News Release

Scientists use machine learning to predict major clinical forms of drug cardiotoxicity

Peer-Reviewed Publication

InSilico Medicine

Major Clinical Forms of Drug Cardiotoxicity 

image: Major clinical forms of drug cardiotoxicity  view more 

Credit: Insilico Medicine

June 9, 2020 - We announce the publication of a new research paper titled 'Dual transcriptomic and molecular machine learning predicts all major clinical forms of drug cardiotoxicity' in Frontiers in Pharmacology. The study was conducted in a collaboration between the Computational Cardiovascular Science Group of the University of Oxford and Insilico Medicine.

'Drug-induced adverse effects on the heart are a very important problem, as highlighted recently in the news regarding COVID-19 treatments. In this study, we are very excited to show how our machine learning algorithm can identify drugs that can cause 6 potential forms of cardiac adverse outcomes from gene expression data', said Professor Blanca Rodriguez.

'Thanks to the increasing power of computers and algorithms to learn, this work represents an exemplar of how AI will revolutionise the future of drug development and safety evaluation in the pharma industry. It extends previous efforts in the field to predict not only the likelihood of a drug to induce lethal arrhythmias, but all the main cardiac adverse events associated with drug action. It also establishes the need for stringent testing criteria for the effective application of AI to this critical domain of the life sciences', said Professor Alfonso Bueno-Orovio.

Computational methods can increase the productivity of drug discovery pipelines, through overcoming challenges such as cardiotoxicity identification. In this paper, researchers demonstrated the simultaneous prediction of cardiotoxic relationships for six drug-induced cardiotoxicity types using a machine learning approach on a large collected and curated dataset of transcriptional and molecular profiles. The algorithm generality is demonstrated through validation in an independent drug dataset, in addition to cross-validation.

Alex Zhavoronkov, founder and CEO of Insilico Medicine comments, 'Drug-induced cardiotoxicity is one of the reasons for late-stage clinical trial failures. We see the Rodriguez group at Oxford as the world's main source of accurate cardiotoxicity predictors. The results of their work are adopted by the FDA, and many pharmaceutical companies. We are very happy to collaborate on AI-powered multi-omics cardiotoxicity prediction engines, and have one of our top AI scientists, Polina Mamoshina, defend her doctorate under one of the biggest names in computational biomedicine'.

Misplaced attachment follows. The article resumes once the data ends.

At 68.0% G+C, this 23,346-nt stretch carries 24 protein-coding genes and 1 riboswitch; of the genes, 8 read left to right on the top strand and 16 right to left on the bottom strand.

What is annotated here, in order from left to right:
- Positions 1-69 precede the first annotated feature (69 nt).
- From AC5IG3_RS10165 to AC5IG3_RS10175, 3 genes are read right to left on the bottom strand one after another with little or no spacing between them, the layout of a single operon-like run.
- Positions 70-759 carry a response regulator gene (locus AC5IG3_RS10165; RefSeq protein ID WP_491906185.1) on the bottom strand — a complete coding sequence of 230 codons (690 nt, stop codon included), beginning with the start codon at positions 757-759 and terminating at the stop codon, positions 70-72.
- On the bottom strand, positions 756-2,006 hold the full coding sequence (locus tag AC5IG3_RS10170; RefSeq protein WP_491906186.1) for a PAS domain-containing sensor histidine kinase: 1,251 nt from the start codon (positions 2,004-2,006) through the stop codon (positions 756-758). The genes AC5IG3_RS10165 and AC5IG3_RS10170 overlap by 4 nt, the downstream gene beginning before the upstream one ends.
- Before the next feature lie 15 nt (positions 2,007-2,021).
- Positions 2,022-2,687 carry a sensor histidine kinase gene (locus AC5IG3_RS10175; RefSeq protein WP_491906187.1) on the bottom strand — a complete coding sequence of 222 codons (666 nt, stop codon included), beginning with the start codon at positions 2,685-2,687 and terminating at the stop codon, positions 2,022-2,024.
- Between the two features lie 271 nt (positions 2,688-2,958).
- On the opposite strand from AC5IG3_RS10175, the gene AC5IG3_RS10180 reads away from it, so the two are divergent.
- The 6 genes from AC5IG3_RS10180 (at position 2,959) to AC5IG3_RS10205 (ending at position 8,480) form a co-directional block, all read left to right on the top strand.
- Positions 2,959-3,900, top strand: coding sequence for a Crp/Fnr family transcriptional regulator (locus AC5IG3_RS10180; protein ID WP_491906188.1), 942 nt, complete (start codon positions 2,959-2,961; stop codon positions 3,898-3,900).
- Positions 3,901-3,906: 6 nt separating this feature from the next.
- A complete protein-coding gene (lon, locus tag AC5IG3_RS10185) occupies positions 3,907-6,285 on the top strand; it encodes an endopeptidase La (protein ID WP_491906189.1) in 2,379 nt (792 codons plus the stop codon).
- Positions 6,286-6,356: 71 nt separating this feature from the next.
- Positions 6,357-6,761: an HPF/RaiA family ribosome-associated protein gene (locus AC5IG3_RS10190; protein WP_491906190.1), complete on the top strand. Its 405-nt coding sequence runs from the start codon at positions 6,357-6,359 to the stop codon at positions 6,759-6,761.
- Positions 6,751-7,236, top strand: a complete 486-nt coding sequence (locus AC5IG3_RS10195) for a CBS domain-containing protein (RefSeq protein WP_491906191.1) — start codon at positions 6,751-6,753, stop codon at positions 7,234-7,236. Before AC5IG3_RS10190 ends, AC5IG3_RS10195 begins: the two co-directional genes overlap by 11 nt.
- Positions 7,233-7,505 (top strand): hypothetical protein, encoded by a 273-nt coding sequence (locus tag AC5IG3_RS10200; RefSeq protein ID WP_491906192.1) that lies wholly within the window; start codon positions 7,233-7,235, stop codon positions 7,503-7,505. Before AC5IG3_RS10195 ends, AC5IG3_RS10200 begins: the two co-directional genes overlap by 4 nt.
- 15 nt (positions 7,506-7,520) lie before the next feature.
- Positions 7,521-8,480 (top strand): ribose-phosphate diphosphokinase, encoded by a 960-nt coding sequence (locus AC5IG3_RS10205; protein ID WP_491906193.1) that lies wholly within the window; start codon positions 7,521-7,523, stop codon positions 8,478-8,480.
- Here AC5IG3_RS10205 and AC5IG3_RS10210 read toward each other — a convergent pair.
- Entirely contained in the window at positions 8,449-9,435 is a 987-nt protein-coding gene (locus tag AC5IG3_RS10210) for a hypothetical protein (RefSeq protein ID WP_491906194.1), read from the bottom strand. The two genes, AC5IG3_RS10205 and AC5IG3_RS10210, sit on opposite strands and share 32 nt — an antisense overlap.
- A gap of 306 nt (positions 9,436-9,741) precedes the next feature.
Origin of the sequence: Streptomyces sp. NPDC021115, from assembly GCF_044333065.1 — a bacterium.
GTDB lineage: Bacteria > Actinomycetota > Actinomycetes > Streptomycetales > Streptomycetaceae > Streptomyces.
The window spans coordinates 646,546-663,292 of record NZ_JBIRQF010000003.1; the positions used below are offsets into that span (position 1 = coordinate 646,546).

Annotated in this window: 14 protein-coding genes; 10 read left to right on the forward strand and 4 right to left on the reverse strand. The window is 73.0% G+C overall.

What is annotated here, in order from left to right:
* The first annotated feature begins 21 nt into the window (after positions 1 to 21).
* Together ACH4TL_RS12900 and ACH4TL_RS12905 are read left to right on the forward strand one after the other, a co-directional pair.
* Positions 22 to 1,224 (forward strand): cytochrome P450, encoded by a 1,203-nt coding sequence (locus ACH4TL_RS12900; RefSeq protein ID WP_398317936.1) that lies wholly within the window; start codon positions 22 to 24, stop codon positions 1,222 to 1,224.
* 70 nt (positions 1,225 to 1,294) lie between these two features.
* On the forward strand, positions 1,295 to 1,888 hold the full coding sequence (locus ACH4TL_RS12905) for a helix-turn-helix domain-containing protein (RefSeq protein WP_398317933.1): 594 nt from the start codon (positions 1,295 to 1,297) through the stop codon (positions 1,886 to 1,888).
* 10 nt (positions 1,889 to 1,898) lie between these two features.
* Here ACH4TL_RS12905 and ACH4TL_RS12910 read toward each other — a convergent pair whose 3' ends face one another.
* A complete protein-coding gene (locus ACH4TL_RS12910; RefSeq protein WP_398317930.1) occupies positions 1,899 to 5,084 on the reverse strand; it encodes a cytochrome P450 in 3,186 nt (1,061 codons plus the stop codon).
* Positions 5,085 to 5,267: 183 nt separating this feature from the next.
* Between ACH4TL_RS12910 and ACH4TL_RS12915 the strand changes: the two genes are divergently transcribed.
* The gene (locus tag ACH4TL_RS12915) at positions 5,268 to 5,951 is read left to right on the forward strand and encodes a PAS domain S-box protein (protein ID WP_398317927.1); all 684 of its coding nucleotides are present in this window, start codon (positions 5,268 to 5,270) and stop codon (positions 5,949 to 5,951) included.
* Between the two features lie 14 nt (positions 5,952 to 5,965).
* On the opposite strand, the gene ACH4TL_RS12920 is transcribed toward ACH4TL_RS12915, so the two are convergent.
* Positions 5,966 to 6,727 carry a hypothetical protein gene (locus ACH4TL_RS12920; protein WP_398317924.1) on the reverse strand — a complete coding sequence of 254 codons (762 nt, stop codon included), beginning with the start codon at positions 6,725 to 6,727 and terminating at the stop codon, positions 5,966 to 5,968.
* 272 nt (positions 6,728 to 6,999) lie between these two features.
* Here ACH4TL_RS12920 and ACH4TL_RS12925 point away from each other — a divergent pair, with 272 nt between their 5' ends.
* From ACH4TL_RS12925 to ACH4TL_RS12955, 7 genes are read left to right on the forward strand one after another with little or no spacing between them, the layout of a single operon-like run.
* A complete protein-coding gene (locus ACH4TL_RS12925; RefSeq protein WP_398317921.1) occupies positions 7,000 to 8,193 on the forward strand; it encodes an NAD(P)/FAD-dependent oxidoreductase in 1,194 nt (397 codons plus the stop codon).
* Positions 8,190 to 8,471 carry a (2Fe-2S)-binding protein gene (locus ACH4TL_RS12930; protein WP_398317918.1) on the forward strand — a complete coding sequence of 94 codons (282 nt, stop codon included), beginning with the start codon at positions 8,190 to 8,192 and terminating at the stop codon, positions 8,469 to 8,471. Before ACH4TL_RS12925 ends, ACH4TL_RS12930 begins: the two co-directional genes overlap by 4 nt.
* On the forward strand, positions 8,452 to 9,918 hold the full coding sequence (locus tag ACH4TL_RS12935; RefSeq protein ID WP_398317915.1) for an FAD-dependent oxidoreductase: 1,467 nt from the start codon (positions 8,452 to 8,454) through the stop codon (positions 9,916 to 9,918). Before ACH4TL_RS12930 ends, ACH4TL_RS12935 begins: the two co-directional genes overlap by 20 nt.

Polina Mamoshina, is now Senior Research Scientist at Insilico Medicine. She comments, 'In silico or computational models have made great progress in past years. And one of their great features is that they can be humanized and so have increased chances for translation into drug discovery and development pipelines. The scope of this work was to predict drug adverse reactions that were shown in humans. We believe that this work can be extended to side effects manifested in other organs and tissues and that pipeline that we proposed provides a valuable benchmark for future studies'.


Read the original research paper here:

Media Contact

For further information, images or interviews, please contact:

About Insilico Medicine

Since 2014 Insilico Medicine is focusing on generative models, reinforcement learning (RL), and other modern machine learning techniques for the generation of new molecular structures with the specified parameters, generation of synthetic biological data, target identification, and prediction of clinical trials outcomes. Since its inception, Insilico Medicine raised over $52 million, published over 70 peer-reviewed papers, applied for over 20 patents, and received multiple industry awards. Website

Disclaimer: AAAS and EurekAlert! are not responsible for the accuracy of news releases posted to EurekAlert! by contributing institutions or for the use of any information through the EurekAlert system.